The Power of Human: Disengagement and Engagement with Humanity Amid COVID-19
In recent decades, we’ve witnessed a global seismic shift away from collectivism and toward individualism. Humans increasingly feel disengaged and distrustful of those around them due, in part, to the rise of automation, political polarization, stratification, and marketization. This trend has undoubtedly influenced our response to COVID-19 and will likely have serious implications for the nature of human relationships well after the pandemic ends. Drawing on his recent book, “The Power of Human: How our shared humanity can help us create a better world,” social psychologist and Northwestern Kellogg School of Management professor Dr. Adam Waytz joined the Northwestern Buffett Institute for Global Affairs this week for a discussion on dehumanization trends and what they mean for our future. Here are four key takeaways:
Human relationships continue to be significant sources of psychological wellbeing: “The presence of humans gives us psychological meaning. When we’re aware of other humans, we’re more likely to behave with kindness and compassion. Our relationships are what move us to act as a collective,” Waytz said, pointing to research on persuasion that shows people are more inclined to act for the greater good when they see others doing the same. Amid COVID-19, “the best way to get people to engage in social distancing is to tell them they should do it on behalf of other humans,” Waytz said. Yet this is easier in some geographies than in others. Waytz pointed to comparative data on COVID-19 infection rates, which shows individualistic countries faring much worse than collectivist countries, “and virtually every country around the world has become more individualist” over the past decade.
Globally, we’re witnessing a decline in deep engagement with other humans: Since at least the 1960s, humans have become increasingly individualistic. Generally speaking, “people feel less empathy toward one another, trust each other less, and get together less in person,” Waytz said, “and this ‘pulling apart’ phenomenon largely explains why we’ve failed to address [COVID-19] with large-scale coordination. This ‘coming apart’ phenomenon has left us ill prepared to act as a unit.” Individualism isn’t, in itself, a bad thing, Waytz added. “When individual expression and individual preferences are respected, we see an increase in tolerance for people who are not like us. But the end result of individualism rising is a lack of real engagement with each other.” Waytz attributes this profound shift toward individualism to four pillars of dehumanization: automation, political polarization, stratification, and marketization— the transition from community relationships to buyer/seller relationships that has turned some humans into Wi-Fi hotspots and tickets to ride.
Technology can mediate or exacerbate dehumanization: “Technology can have positive or negative effects in terms of empathy and deep engagement with others,” Waytz said. “It can be a boost to empathy and sociability if it’s used to complement real-life relationships.” In the context of COVID-19, physical distancing and increased technology use do not necessarily translate to increases in loneliness: “This idea that because we’re physically isolated means we’re lonely is not necessarily true,” Waytz said. “Being actually apart from others is very distinctive from the feeling of being alone; you could have two friends and feel very connected or 200 friends and feel very isolated.” Extroverts are faring a bit worse than introverts in terms of feelings of connectedness in the midst of social distancing, Waytz said, but, overall, research shows how resilient people have been. “Most people are reporting almost zero change in their feelings of connectedness to others. Whether or not people will feel lonelier or more connected over time is something for us to monitor,” he added.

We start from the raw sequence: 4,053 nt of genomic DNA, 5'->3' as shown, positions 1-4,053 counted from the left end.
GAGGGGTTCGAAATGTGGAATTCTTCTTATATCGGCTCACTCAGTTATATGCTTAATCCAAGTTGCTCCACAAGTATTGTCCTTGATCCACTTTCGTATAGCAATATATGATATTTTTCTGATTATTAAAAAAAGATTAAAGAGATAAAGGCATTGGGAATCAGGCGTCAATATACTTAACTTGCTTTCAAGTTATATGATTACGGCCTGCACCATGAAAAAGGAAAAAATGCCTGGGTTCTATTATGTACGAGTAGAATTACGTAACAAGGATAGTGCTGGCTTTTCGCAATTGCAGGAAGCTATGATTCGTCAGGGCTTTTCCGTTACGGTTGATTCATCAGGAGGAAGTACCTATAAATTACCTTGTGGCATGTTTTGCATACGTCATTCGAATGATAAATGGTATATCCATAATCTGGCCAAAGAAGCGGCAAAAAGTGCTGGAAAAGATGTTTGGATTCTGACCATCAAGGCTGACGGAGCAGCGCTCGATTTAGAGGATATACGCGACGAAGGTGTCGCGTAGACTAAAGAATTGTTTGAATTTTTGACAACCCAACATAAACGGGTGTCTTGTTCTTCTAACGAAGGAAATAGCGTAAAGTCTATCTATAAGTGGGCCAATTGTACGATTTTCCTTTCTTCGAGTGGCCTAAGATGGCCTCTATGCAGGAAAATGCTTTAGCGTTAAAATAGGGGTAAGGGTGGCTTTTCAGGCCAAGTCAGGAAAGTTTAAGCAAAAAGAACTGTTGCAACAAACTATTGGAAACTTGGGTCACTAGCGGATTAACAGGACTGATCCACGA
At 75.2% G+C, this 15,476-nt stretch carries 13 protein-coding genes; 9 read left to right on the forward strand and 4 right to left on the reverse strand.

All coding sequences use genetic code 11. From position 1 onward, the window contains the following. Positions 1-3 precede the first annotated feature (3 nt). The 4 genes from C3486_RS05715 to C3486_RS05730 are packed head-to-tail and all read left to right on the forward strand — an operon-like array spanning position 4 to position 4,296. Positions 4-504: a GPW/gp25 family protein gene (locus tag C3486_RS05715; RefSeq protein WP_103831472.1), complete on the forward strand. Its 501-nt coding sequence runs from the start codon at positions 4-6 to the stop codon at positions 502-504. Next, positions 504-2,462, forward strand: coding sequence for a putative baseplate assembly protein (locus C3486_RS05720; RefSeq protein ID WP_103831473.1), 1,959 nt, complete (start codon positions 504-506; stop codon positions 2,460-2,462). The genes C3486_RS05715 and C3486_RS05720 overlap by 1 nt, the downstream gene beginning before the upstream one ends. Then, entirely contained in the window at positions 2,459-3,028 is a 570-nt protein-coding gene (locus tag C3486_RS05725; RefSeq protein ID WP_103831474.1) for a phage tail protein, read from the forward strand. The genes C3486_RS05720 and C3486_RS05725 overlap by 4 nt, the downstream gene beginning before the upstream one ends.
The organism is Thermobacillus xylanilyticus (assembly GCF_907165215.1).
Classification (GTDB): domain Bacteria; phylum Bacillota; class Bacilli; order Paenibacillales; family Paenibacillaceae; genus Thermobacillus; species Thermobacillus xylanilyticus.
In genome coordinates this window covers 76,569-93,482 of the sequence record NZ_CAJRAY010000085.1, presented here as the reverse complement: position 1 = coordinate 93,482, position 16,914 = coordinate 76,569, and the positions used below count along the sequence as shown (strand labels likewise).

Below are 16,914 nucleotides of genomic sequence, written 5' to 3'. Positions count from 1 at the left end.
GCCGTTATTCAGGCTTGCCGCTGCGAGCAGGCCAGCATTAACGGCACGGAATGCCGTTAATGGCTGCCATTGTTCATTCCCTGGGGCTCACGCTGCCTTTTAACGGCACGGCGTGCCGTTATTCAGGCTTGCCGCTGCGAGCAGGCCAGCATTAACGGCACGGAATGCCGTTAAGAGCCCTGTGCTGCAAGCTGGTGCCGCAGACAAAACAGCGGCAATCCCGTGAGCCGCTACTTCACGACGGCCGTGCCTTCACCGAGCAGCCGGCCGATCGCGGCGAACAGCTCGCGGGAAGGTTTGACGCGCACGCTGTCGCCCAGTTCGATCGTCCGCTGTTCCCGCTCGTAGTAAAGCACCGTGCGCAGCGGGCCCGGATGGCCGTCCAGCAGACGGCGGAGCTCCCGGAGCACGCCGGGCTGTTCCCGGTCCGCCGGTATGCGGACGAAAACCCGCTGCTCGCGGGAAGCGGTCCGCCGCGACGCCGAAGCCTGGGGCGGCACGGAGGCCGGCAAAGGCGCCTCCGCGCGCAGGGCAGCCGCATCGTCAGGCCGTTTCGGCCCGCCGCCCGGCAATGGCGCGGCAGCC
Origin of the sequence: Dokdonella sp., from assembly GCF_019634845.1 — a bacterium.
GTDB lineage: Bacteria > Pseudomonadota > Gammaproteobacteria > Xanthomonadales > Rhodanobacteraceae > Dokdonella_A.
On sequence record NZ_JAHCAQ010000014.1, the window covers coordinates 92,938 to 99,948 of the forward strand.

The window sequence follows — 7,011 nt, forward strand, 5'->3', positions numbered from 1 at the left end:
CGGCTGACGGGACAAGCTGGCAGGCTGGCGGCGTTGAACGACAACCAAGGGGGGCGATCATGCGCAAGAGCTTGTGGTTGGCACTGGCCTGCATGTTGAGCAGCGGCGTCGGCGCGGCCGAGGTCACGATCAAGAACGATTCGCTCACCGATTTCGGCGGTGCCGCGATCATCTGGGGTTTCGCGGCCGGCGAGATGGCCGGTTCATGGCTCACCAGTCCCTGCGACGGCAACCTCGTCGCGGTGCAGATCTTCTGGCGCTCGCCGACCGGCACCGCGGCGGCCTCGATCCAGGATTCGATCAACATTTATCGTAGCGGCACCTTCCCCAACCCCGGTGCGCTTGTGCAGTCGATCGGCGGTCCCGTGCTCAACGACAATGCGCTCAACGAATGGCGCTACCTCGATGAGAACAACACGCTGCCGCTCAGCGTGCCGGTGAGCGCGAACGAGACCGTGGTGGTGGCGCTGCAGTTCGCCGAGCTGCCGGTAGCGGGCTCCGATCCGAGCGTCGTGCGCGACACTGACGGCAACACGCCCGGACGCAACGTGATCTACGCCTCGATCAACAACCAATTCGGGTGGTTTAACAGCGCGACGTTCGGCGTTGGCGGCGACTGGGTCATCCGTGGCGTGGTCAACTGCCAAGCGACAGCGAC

Storytelling is a powerful and underutilized tool in the fight against COVID-19: COVID-19 hasn’t had the same effect in bringing together people from different corners of our social and political landscape as did September 11, Waytz noted. “When you have a nebulous thing like a virus that’s invisible, it’s not as easy to rally people around a common enemy,” he said, and this is where storytelling has a role to play. “When we can see specific individuals affected, it can drive us to act in a powerful way.” The question, as Harvard professor Sarah Elizabeth Lewis recently put it, is “where are the photos of people dying of COVID?” There hasn’t been a real emblem of this crisis similar to the iconic photo of three-year-old Syrian refugee Aylan Kurdi lying face down on a sandy beach in Turkey, which “mobilized empathy and concern.”
As Mother Teresa said, “If I look at the mass, I will never act. If I look at the one, I will,” Waytz said. But when we see an individualistic approach to addressing COVID-19—as we do in the United States where different states are opening up at different times—it’s difficult to surface compelling messages that speak to a sense of shared identity and humanity, he explained. “If we had even one single emblem or narrative about a family or human being or business, it could really help people recognize the importance of social distancing,” he said.
When asked about potential long-term repercussions of the pandemic, Waytz speculated “the world will be the same, but worse.” He suspects we’ll become more reliant on the machines and automation that already separate us from one another; political polarization will intensify; and already stark inequalities will worsen. “But it’s not all awful,” he said, pointing to people using digital technologies in new ways to strengthen connections with weaker ties. “I have a feeling the pandemic might result in a slight boost for social connection,” he said.